Caroline Williford, a junior at the University of Georgia who is friends and roommates with Jacobson, said knowing someone who has celiac disease has made her more aware of the autoimmune disorder.

“I’ve seen it a lot in restaurants when we go out like that’s probably the biggest thing, and also like, if anything is catered for like certain events. We’ve gone to like business events together at Terry, and just them not having a gluten-free option — it’s really opened my mind,” Williford said.

But it’s helped her realize the social dynamics and limitations one must have, she said, “I never really considered how much [people diagnosed with celiac disease] can’t eat and how, you know, when there’s these food options offered, oftentimes there’s not a gluten-free option.”

The Day-to-Day Mechanics

Despite becoming confident in and accustomed to her diagnosis throughout her teen years, picking colleges was a struggle for Jacobson, who is originally from Virginia.

When visiting UGA for the first time with her mother, the two visited a restaurant downtown. Upon asking the server what items on the menu were gluten-free, the server was confused, making Jacobson discouraged about her potential new home.

“In the process of choosing colleges, I was between two — it was UGA and somewhere else — and in the back of my mind, I was like ‘I really don’t know if I’m going to be able to eat things at UGA,’” Jacobson said.

Jacobson is involved in multiple organizations on UGA’s campus and lives with three of her friends in an apartment complex in downtown Athens.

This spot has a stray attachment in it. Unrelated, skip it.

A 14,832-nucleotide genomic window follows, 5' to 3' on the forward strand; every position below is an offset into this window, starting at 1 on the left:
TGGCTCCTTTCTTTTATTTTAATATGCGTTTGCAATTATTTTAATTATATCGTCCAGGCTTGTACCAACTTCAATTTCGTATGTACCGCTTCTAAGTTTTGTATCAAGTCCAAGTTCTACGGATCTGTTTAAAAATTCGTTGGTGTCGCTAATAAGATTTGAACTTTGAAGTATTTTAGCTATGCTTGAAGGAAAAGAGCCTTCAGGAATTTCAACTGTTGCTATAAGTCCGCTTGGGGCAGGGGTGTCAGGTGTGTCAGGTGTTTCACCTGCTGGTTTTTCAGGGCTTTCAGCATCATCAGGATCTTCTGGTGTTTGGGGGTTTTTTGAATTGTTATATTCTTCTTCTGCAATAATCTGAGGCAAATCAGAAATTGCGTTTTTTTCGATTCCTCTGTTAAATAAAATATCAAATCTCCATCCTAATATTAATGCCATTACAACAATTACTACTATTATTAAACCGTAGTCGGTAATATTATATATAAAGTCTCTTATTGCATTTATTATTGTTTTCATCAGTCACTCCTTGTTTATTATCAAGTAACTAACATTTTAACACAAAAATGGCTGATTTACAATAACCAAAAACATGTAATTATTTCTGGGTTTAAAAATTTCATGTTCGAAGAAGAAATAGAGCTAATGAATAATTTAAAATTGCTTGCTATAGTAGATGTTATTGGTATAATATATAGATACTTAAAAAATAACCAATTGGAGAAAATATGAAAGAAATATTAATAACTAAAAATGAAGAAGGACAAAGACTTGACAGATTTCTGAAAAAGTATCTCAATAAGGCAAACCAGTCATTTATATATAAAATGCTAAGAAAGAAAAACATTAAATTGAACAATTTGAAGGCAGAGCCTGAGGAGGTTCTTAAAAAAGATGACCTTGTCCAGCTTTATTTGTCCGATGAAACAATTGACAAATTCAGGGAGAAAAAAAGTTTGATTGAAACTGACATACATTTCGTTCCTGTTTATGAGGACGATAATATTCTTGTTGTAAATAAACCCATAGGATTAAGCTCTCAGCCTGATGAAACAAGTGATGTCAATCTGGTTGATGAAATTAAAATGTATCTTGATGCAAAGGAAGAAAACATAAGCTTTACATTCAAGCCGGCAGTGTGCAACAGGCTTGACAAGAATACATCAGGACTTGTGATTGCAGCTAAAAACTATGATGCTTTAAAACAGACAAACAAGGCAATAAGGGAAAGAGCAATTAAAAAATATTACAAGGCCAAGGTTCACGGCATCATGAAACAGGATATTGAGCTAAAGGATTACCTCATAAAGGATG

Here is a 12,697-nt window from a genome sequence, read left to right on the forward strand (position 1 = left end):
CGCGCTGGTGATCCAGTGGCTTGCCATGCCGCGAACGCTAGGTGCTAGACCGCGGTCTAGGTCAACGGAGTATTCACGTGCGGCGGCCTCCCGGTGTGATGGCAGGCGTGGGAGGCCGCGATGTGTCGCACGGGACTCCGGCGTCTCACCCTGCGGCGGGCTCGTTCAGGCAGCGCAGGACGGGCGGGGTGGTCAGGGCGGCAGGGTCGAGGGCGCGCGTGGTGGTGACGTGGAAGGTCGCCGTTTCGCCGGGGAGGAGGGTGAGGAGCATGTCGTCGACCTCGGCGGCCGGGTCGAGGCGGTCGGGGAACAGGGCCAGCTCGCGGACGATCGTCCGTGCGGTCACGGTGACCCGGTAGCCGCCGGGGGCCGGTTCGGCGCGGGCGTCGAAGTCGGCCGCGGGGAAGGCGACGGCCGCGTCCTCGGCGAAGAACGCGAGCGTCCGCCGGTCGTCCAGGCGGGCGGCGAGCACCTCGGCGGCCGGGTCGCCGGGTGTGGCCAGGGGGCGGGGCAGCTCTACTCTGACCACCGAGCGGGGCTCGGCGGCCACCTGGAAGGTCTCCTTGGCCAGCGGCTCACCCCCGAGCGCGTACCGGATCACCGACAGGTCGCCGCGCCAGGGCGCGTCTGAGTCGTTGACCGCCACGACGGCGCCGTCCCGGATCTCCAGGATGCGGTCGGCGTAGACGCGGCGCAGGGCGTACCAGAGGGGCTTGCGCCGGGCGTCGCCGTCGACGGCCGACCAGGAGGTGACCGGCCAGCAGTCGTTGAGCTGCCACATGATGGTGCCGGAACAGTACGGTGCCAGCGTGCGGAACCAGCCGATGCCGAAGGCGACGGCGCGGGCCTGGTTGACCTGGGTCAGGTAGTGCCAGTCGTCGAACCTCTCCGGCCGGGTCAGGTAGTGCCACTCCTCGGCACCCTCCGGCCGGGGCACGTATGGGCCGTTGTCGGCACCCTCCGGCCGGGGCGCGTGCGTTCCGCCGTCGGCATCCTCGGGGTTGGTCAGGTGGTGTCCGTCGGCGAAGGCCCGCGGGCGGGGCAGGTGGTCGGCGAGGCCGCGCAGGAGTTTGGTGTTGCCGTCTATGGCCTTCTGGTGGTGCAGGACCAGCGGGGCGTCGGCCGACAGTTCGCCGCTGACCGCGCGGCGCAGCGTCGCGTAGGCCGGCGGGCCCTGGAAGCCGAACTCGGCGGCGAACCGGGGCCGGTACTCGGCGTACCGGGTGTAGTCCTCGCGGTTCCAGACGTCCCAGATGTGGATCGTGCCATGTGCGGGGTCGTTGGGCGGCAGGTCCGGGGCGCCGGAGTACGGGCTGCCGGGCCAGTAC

While their kitchen might look ordinary to an average looker’s eyes, there are some key differences – two toasters (one for gluten-free products, one for everything else), a designated gluten-free snack cabinet and a tub of butter with the words “GF” written in bold black sharpie across the lid – that are the difference between a normal day and a severe allergic reaction.

Williford also said she is mindful about wiping down the kitchen counters after cooking meals with bread products and that most of the roommates use different brands of food products.

“We do have to have everything separate. It hasn’t been too big of a problem because we use different brands of products, at least as far as I know. We haven’t run into a product of like, using the same type of brand of something, and Anna is really good at labeling,” Williford said.

Before moving into her downtown apartment, Jacobson was on the UGA meal plan for two years and also lived in her sorority house, where there was a chef who made them meals Monday through Friday.

While she enjoyed the gluten-free pantry in Bolton Dining Commons, Jacobson sometimes felt extra attention on her in her sorority house or at club meetings where separate food needed to be prepared for her.

“Whenever I go to any sort of events, it’s always kind of like feeling slightly like a burden on people,” Jacobson said.

While Jacobson has a strong community of friends who understand her diagnosis, when entering new environments, Jacobson finds it easier to pack her own meals instead of taking a risk.

“The same thing that consistently occurs is the explaining to people why I can’t have something,” Jacobson said. “…Oftentimes when people will offer me food that has gluten in it, I really just say ‘no, thank you’ because it’s just so much easier than having to explain the whole thing to them.”

Ellie Shafer is a fourth-year journalism major at the University of Georgia.